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I'm about to buy a new laptop that I intend to use primarily for software development/testing/debugging and was wondering if it is safe to get one with Windows 8 pro OS installed? Or should I stick with Win 7?

I primarily do MS based development (i.e. visual studio, .net, IIS, sql server), but I also do a lot of PHP/Apache/Mysql work as well. I dont want to get into the situation where some software tool I use works in win7 but not in win8.

Anyone know of any issues I could come across on Win 8 or any software tools that doesn't work on Win 8?

Also, does anyone find themselves less productive using Win 8, in terms of speed to get things done?

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By going with Windows 7 you're precluding doing any Windows 8 Phone or Store app development, learning, running samples, etc. (unless of course you go with a VM, which will require a separate System Builder license). Even if you're not planning to build store apps now, I'd say don't close off the ability to tinker around and keep up with the tech, etc.

As a developer, you'll probably spend most of your time in the desktop mode, which will be familiar territory. The replacement of the "Start Button" with the "Start Screen" has gotten a lot of play, and yes there is a learning curve, but it's far from insurmountable. And there are even third party offerings to give you start button functionality. I will say though, that as a dev on Windows 8, multi-monitor setup is key (and perhaps it was already for you :))

To Anri's point, if anything Win8 is speedier, faster boot times, faster network connection times, and a few other improvements for traditional devs as well.

  • Ok, maybe it's because i use win8 on a laptop and win7 on a desktop, which is definitely faster than laptop – Anri Jan 4 '13 at 17:07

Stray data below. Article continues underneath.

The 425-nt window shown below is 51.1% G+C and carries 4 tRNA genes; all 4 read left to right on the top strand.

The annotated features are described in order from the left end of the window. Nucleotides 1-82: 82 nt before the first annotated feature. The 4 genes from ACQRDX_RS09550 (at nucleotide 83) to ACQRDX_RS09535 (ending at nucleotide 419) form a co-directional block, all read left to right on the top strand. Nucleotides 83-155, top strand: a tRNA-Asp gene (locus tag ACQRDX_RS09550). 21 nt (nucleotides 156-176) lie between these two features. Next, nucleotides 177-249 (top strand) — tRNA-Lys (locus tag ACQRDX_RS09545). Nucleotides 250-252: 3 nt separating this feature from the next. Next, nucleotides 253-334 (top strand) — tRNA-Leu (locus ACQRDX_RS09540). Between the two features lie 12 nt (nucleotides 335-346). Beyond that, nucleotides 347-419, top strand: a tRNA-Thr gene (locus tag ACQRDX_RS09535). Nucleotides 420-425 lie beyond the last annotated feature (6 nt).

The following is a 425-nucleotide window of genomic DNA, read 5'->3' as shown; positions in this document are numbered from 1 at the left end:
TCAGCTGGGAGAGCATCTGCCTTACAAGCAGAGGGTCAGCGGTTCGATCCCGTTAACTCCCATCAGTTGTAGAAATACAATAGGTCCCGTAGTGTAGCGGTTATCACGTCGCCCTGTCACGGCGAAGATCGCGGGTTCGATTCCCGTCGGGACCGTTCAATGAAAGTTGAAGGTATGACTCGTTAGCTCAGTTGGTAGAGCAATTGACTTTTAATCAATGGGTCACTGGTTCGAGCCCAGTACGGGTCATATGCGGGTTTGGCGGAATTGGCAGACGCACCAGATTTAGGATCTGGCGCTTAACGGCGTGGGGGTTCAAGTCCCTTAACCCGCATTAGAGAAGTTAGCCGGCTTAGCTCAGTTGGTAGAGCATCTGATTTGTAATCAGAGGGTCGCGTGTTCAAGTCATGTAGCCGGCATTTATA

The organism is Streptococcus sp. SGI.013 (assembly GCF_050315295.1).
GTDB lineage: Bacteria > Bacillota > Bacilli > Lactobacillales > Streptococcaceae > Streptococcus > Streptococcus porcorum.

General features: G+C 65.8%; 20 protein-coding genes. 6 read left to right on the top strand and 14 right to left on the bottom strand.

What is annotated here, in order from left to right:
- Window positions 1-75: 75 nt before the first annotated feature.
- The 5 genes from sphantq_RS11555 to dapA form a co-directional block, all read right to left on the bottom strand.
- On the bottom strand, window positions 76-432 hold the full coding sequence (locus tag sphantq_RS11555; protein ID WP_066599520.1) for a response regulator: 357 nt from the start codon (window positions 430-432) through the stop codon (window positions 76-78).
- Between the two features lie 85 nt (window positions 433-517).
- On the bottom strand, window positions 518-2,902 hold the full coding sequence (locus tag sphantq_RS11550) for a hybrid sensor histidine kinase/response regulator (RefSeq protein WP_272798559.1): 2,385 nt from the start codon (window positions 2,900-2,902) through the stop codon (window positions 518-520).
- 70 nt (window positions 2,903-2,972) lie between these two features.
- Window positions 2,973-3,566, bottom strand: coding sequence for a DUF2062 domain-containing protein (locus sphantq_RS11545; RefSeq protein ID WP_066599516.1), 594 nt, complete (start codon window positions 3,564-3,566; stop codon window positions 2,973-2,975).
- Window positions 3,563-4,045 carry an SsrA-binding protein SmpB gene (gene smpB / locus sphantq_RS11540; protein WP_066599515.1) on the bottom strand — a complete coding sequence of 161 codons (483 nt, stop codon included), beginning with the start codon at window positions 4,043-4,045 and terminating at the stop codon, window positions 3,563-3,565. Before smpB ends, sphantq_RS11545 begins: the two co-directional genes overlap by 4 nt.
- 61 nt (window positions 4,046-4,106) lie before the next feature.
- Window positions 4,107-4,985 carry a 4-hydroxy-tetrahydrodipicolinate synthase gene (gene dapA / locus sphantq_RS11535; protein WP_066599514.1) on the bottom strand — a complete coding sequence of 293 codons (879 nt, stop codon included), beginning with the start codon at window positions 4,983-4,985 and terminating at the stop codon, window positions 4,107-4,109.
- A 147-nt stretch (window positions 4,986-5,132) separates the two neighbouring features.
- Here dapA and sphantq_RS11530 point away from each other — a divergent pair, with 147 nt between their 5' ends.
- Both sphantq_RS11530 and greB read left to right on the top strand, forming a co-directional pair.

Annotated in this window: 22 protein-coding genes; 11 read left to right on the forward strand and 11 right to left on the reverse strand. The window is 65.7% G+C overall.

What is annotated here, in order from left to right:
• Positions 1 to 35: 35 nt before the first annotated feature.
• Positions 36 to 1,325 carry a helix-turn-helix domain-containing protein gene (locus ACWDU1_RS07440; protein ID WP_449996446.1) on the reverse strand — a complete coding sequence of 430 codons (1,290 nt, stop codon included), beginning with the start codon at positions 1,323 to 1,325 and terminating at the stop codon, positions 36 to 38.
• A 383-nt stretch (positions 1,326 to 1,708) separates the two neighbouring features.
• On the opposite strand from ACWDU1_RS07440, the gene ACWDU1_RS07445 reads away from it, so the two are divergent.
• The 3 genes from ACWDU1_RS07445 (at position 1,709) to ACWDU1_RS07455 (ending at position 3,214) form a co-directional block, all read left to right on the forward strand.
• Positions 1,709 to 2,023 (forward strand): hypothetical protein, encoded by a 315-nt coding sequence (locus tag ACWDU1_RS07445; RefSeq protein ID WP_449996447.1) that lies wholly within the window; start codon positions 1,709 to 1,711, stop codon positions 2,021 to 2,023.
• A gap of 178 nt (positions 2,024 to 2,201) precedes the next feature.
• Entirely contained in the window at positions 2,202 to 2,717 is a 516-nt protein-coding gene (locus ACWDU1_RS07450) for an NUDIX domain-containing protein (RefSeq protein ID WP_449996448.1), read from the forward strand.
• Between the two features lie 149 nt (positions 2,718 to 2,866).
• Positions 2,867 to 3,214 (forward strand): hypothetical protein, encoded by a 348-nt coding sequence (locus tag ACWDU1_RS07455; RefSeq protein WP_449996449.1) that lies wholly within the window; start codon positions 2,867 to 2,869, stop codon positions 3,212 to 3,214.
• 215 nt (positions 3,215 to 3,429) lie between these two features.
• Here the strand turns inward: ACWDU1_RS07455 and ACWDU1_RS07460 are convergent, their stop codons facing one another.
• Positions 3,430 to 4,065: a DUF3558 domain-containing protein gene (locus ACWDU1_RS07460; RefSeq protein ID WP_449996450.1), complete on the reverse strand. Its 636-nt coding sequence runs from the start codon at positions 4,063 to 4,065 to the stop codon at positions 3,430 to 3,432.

• still has a very poor terminal and shell, still has the silly 256 character path limitation. still promotes vague filename/directory case situations. – airtonix Dec 13 '14 at 5:29
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There shouldn't be any major regressions in terms of compatibility between Win 7 and 8. Visual Studio works without issues, but I don't know about your other tools.

The usability difference with Modern UI and no Startmenu is certainly debatable, however if you spend some time with it, you will notice that there are no fundamental differences in workflow, and the Startscreen is just the Startmenu in disguise. It works the same way, but is much more well arranged compared to the folder clusterfuck of the previous Startmenu iterations.

There certainly aren't any stability issues as Anri describes. If you get constant(!) BSODs, there is something wrong with your machine or drivers, not with Windows. The additional memory footprint (if any) should be negligible, it certainly doesn't run worse than Windows 7. Normal applications can't open in fullscreen Metro mode, only Metro apps can. There are some apps which offer both ways (such as Chrome, or Internet Explorer), but this isn't the norm yet.

  • Well BSOD's and hangs are not constant, but let's say if with win7 i had it once a year, with win8 it's once a month, for a different reasons. Sometimes it's sleep/hibernation problems, sometimes drivers – Anri Jan 4 '13 at 15:06
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I am using it with similar tools (ms stack) and all is working ok, I have win7 dual boot on the same machine and Win8 feels snappier and more responsive, in few months of constant usage there where not one BSOD or similar errors.

I certainly wouldn't go back to Win7, and I really don't like Modern UI on the desktop (it's great on tablet), but there are tools that can bring back your start menu back in win8 and practically there is no real difference in user interface, if you don't wont to see modern you don't have to. My favorite is start8.

And there is a few little things that I like in Win8, for example simple ISO mount, cleaner interface even on desktop, really nice Task Manager etc.

UPDATE

Just found one big drawback, with Visual Studio 2010, profiler doesn't work ! Only VS 2012 profiler works on Windows 8 and there is a nothing you can do, link :

http://blogs.msdn.com/b/profiler/archive/2012/12/10/the-visual-studio-profiler-on-windows-8.aspx

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Don't even think about it! Go for windows 8 if you are a developer:

There are no major issues for compatibility among windows 7 and 8, and I would strongly suggest going for windows 8 for development.

The extras you can get on windows 8 for development are quite important:

  • support for developing / testing applications to run on WinRT